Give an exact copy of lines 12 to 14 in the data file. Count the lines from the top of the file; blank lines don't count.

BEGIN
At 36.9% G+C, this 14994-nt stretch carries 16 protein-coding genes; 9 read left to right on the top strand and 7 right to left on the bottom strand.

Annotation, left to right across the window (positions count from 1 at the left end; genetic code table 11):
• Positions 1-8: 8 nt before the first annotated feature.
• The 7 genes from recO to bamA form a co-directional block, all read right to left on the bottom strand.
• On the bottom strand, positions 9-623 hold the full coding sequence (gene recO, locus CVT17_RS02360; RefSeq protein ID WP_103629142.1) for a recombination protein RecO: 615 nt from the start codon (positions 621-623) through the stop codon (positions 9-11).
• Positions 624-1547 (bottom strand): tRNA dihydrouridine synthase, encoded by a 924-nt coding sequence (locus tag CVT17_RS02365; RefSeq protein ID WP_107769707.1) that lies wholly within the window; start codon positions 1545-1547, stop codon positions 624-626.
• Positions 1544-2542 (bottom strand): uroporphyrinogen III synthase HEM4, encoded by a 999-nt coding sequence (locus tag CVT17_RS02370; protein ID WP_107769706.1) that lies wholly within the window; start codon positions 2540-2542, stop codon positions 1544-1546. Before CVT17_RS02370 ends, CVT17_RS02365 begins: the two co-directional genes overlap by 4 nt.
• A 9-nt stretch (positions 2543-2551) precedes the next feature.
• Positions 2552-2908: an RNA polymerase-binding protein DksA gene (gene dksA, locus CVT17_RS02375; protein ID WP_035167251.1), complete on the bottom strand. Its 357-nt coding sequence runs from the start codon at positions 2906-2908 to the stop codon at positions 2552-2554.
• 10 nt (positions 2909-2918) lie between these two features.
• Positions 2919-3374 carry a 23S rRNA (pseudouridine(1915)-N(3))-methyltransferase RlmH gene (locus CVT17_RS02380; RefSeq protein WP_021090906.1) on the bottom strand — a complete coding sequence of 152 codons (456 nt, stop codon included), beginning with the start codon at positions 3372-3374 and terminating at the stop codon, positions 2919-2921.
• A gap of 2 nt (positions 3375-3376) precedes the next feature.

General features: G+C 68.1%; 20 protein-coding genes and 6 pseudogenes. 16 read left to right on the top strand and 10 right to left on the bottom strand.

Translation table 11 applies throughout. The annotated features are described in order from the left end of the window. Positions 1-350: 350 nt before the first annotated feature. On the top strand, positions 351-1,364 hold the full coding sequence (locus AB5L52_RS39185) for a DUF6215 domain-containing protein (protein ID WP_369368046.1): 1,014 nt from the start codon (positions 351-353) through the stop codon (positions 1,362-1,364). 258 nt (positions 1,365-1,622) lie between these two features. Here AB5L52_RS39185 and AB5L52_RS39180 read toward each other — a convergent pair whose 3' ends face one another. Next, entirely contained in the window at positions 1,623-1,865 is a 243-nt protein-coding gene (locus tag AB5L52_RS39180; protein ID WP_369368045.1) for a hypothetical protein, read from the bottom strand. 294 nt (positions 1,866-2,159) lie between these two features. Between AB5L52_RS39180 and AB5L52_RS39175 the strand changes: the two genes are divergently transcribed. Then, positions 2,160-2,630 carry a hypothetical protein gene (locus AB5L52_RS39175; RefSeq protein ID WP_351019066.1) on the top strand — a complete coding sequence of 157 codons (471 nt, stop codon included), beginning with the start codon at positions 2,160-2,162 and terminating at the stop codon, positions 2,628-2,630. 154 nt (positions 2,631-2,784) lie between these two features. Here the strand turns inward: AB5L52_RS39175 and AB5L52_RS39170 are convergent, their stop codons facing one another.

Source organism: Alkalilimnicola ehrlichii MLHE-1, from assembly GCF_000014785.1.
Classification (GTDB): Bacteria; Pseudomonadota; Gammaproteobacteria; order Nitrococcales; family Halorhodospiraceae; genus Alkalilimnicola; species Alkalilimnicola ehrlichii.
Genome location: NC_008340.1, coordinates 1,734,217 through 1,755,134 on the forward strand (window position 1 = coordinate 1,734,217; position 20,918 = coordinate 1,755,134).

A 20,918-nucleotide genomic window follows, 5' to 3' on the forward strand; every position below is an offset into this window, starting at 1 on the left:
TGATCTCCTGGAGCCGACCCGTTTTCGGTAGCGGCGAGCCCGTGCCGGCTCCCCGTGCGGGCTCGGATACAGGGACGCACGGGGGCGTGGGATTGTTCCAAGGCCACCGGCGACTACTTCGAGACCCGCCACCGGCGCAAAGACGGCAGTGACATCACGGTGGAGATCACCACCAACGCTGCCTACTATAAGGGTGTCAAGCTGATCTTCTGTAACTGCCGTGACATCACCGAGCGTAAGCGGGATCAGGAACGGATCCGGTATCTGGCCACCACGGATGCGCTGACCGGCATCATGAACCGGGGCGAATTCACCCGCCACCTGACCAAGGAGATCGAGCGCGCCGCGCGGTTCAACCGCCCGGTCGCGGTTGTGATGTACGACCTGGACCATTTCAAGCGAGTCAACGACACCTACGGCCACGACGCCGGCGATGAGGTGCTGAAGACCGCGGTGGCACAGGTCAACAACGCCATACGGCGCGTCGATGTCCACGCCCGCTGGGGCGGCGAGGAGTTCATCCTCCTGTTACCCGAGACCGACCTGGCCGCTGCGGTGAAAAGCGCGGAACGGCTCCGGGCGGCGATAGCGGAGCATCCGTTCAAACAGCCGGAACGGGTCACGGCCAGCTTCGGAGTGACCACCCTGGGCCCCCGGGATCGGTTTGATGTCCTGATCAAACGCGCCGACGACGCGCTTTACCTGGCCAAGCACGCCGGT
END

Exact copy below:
• A gap of 2 nt (positions 3375-3376) precedes the next feature.

General features: G+C 68.1%; 20 protein-coding genes and 6 pseudogenes. 16 read left to right on the top strand and 10 right to left on the bottom strand.

Translation table 11 applies throughout. The annotated features are described in order from the left end of the window. Positions 1-350: 350 nt before the first annotated feature. On the top strand, positions 351-1,364 hold the full coding sequence (locus AB5L52_RS39185) for a DUF6215 domain-containing protein (protein ID WP_369368046.1): 1,014 nt from the start codon (positions 351-353) through the stop codon (positions 1,362-1,364). 258 nt (positions 1,365-1,622) lie between these two features. Here AB5L52_RS39185 and AB5L52_RS39180 read toward each other — a convergent pair whose 3' ends face one another. Next, entirely contained in the window at positions 1,623-1,865 is a 243-nt protein-coding gene (locus tag AB5L52_RS39180; protein ID WP_369368045.1) for a hypothetical protein, read from the bottom strand. 294 nt (positions 1,866-2,159) lie between these two features. Between AB5L52_RS39180 and AB5L52_RS39175 the strand changes: the two genes are divergently transcribed. Then, positions 2,160-2,630 carry a hypothetical protein gene (locus AB5L52_RS39175; RefSeq protein ID WP_351019066.1) on the top strand — a complete coding sequence of 157 codons (471 nt, stop codon included), beginning with the start codon at positions 2,160-2,162 and terminating at the stop codon, positions 2,628-2,630. 154 nt (positions 2,631-2,784) lie between these two features. Here the strand turns inward: AB5L52_RS39175 and AB5L52_RS39170 are convergent, their stop codons facing one another.